Voter ID has been the topic du-jour for the left-wing as an issue that will cause the end of voter freedom for millions of people. Well, maybe not millions, but quite a few. And all of those people have the absolute right to cast their ballots. Requiring that voters show valid identification is onerous, and discriminatory against the elderly, minorities, and the poor. It is right that Texas has been dragged into Federal Court to defend it’s Voter ID law, and Pennsylvania should face the same.
Whether or not the Federal Government has any business in determining the Constitutionality of States’ Voter ID laws in general is another matter. First, it is necessary to dispel misinformation on the Pennsylvania law itself.
When Governor Tom Corbett (PA) signed the Voter ID bill into law, he said one thing that seems to have been forgotten in all of this – “one man, one vote.” That is an ideal that theoretically should have been handed down to us from our Founders. In principle, this law is purely to preserve that ideal. In practice, it is to prevent voter fraud.
In Pennsylvania, both sides of the aisle concede that fraud isn’t considered a significant problem. However, we do have a problem with citizens that are not registered to vote showing up at the polls, and demanding to cast a ballot in particularly contentious races. Additionally, we are in the process of updating our voting systems throughout the Commonwealth. Many counties have stepped into the 20th century, and started using computerized systems, but there are still a few outposts where they rely on the old manual machines. While it’s not being mentioned by Corbett now, it is not unreasonable to assume that this law is part of a larger plan of creating a standardized modern system for voters in the future.
Voter registration has been attached to photo ID applications for some time now here in Pennsylvania. According to the FAQ on driver’s licenses and ID’s, people are asked if they want to register to vote when getting their pictures taken for their ID’s. They can also change their voter registration address via the online ID system.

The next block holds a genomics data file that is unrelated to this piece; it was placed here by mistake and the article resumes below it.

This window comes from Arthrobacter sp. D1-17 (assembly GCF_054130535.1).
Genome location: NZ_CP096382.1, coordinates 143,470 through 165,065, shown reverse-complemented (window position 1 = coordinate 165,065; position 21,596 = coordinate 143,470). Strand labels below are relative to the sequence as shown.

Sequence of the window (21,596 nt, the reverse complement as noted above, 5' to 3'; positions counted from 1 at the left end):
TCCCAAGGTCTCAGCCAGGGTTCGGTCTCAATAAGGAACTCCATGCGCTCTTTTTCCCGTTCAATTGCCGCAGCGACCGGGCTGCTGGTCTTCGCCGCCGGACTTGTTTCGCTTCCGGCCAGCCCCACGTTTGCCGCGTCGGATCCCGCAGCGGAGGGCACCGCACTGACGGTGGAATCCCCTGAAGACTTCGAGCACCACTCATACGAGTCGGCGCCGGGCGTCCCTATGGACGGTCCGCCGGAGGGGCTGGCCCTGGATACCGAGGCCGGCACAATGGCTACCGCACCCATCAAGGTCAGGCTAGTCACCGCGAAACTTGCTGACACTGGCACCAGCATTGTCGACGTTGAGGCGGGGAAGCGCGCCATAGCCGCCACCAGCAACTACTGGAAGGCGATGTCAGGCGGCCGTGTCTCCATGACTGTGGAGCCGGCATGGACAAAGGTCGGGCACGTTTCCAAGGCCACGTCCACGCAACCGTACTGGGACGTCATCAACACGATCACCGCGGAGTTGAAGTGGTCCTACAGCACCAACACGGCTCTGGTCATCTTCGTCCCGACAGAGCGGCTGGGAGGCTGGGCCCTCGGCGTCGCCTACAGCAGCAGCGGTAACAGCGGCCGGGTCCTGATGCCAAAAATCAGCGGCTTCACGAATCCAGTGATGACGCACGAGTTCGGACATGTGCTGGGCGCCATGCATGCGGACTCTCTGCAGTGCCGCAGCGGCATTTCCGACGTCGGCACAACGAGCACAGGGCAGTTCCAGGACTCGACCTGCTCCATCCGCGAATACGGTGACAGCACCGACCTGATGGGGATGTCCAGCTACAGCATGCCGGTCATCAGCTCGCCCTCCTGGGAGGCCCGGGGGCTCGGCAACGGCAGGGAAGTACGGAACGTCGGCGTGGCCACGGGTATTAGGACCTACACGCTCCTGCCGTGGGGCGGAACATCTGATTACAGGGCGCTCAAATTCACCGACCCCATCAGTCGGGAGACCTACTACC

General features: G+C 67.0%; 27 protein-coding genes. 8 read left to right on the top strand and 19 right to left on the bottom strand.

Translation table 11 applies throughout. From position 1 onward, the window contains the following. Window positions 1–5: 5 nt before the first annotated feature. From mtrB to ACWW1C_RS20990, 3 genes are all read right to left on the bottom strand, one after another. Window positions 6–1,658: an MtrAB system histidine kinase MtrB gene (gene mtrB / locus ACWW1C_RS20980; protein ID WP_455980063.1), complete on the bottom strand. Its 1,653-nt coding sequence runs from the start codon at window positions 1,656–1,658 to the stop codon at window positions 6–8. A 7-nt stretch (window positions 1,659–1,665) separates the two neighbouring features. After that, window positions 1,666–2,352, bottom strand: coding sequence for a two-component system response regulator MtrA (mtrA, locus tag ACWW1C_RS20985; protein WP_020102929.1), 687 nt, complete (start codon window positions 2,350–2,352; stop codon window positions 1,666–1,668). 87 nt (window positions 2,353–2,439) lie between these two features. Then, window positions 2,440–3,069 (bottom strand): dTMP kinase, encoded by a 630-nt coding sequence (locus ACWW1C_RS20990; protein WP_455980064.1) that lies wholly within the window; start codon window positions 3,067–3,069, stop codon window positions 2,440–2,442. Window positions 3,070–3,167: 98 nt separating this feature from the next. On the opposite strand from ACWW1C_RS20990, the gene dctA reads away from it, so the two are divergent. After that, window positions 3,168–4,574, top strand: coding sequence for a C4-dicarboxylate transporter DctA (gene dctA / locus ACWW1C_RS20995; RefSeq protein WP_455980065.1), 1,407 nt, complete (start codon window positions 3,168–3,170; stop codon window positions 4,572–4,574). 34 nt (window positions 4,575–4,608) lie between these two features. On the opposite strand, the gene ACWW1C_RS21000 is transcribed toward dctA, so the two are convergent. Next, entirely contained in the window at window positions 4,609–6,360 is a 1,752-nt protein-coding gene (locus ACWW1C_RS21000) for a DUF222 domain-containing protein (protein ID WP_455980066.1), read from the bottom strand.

If someone in the Commonwealth does not have photo ID, all is not lost. The procedure includes the completion of an “Oath/Affirmation Voter ID Form” at the polls. Once one has completed this form, that individual can obtain photo ID free of charge, since the normal $13.50 fee will be waived. As for what one needs to get a photo ID in the first place, the Commonwealth requires a Social Security Card, proof of citizenship, and proof of residency in the form of utility bills, lease or mortgage agreements, or tax statements. Now, that would exclude a very small percentage of the population, primarily individuals that could not prove citizenship or residency. In either case, those individuals’ right to vote in the first place would be in question.
While the timing of this law might be questionable, given the fact that it will cost the Commonwealth a fair amount of money to implement it, it is necessary. Contrary to what the left might want to make everyone think, this is not about denying legitimate voters the ability to cast a ballot. It is about preventing ineligible persons from stuffing the ballot box. What really lies under all of this is the desire on the left to grant voting privileges to non-citizens. That adage Corbett stated needs modernized as well – “one legal citizen, one vote.”